I have a family favorite flank steak marinade that uses vegetable oil. Can I substitute olive oil (health reasons) and get the same taste and marinade? I am worried that when the meat is marinaded over night in the refrigerator that the olive oil will harden. Thank you for your assistance.--Sandy
The reason for using fat of any sort in a marinade is because many flavor compounds dissolve in fat, but very little or not at all in water. The oil carries those flavor compounds onto the surface of the meat.
Very little oil is actually needed to accomplish this. Only enough to lightly coat the meat. For a typical marinade, a few tablespoons of oil per cup of other liquids should be enough. The exception, of course, being pastes that are made of herbs puréed in an oil base, like pesto.
Contrary to popular belief, the oil does not help to tenderize the meat. Marinades only penetrate the outer 1/8" (3 mm) or so and therefore can not affect the interior. Since the meat is made up largely of muscle fibers which are saturated with water, it is almost impossible for the oil in particular to penetrate even that far.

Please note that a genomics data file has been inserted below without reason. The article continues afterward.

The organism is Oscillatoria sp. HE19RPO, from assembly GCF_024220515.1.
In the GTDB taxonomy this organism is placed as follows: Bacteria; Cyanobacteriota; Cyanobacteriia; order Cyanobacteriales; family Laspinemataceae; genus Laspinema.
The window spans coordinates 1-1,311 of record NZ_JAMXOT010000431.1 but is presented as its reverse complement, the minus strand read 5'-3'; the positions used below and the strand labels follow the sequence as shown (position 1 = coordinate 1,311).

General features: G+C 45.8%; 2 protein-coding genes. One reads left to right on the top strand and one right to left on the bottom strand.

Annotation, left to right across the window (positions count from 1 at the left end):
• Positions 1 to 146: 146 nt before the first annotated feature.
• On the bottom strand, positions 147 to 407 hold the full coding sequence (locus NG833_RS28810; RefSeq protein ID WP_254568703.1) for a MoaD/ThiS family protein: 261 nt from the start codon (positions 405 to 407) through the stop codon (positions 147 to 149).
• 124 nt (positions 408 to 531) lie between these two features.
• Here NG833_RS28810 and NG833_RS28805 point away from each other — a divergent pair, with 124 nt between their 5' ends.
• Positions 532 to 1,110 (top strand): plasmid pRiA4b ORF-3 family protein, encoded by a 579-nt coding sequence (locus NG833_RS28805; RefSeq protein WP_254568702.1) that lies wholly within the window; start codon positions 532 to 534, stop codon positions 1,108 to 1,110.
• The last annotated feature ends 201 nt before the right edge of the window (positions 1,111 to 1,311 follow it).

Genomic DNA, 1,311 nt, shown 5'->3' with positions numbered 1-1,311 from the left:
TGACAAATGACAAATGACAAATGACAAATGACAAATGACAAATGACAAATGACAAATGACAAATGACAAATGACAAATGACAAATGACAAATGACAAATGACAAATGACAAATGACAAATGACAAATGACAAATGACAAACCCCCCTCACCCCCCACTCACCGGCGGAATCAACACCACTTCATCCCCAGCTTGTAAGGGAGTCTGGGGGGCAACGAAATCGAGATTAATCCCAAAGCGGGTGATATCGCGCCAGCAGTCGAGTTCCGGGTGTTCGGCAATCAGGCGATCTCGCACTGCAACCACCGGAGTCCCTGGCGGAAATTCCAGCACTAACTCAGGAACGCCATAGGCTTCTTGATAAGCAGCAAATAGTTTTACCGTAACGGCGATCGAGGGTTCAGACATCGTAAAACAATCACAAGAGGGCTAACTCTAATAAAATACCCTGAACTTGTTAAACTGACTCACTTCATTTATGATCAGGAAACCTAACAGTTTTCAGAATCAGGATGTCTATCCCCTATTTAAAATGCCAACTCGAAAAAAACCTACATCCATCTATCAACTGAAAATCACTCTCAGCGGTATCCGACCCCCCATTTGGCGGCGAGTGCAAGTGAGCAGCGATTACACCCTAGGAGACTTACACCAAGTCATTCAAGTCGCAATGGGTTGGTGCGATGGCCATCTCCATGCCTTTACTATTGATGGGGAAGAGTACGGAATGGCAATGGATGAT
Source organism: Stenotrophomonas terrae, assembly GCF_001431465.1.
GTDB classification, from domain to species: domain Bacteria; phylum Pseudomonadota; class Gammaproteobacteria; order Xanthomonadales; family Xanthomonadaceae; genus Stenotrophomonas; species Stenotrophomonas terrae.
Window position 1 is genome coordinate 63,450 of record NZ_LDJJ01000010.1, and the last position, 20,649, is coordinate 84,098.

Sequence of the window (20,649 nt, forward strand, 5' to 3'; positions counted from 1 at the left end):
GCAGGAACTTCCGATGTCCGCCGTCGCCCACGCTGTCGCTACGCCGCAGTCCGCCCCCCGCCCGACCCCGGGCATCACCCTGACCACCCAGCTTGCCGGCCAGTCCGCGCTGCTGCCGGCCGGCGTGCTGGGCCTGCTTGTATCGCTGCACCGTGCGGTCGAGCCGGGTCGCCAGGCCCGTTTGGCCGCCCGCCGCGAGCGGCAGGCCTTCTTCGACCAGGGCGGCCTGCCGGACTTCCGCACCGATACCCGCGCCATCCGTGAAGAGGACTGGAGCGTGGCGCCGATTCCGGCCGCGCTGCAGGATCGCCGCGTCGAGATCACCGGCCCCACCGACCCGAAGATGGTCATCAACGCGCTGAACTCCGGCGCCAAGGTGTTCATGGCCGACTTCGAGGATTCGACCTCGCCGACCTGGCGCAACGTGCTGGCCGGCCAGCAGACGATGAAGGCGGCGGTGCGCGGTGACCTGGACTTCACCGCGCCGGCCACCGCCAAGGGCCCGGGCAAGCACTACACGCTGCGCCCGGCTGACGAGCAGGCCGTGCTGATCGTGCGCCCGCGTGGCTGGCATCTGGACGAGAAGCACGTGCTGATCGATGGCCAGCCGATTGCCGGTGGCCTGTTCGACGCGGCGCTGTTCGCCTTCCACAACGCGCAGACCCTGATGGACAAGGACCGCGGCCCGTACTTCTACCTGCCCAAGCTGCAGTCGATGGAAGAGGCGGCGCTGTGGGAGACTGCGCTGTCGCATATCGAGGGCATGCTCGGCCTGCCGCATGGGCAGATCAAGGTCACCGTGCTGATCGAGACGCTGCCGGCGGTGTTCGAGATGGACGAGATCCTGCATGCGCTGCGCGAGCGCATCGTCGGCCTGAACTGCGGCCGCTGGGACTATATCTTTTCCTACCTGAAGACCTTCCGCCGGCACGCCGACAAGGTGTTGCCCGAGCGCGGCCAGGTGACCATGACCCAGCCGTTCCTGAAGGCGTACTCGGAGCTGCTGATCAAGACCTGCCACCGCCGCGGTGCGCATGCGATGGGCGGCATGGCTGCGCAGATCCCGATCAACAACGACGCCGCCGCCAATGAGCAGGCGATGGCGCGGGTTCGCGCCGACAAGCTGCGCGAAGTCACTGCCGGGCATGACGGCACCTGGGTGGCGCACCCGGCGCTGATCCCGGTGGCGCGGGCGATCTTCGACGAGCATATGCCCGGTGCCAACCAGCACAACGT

So, to answer your question, olive oil will be perfectly fine, as it doesn't have to stay liquid to do its job. In fact, I use olive oil for marinades all of the time.
In order to be sure that the oil soluble flavor compounds are carried to the meat, finely chop any fresh herbs that you use, and mince or press garlic. Combine the herbs, spices and other flavoring ingredients like garlic with the oil before adding the other liquids. Also, I am a fan of putting the meat and marinade into a resealable plastic bag, since this allows you to redistribute the marinade by "massaging" the meat through the bag. This helps distribute the oil, and therefore the flavors, over the surface of the meat.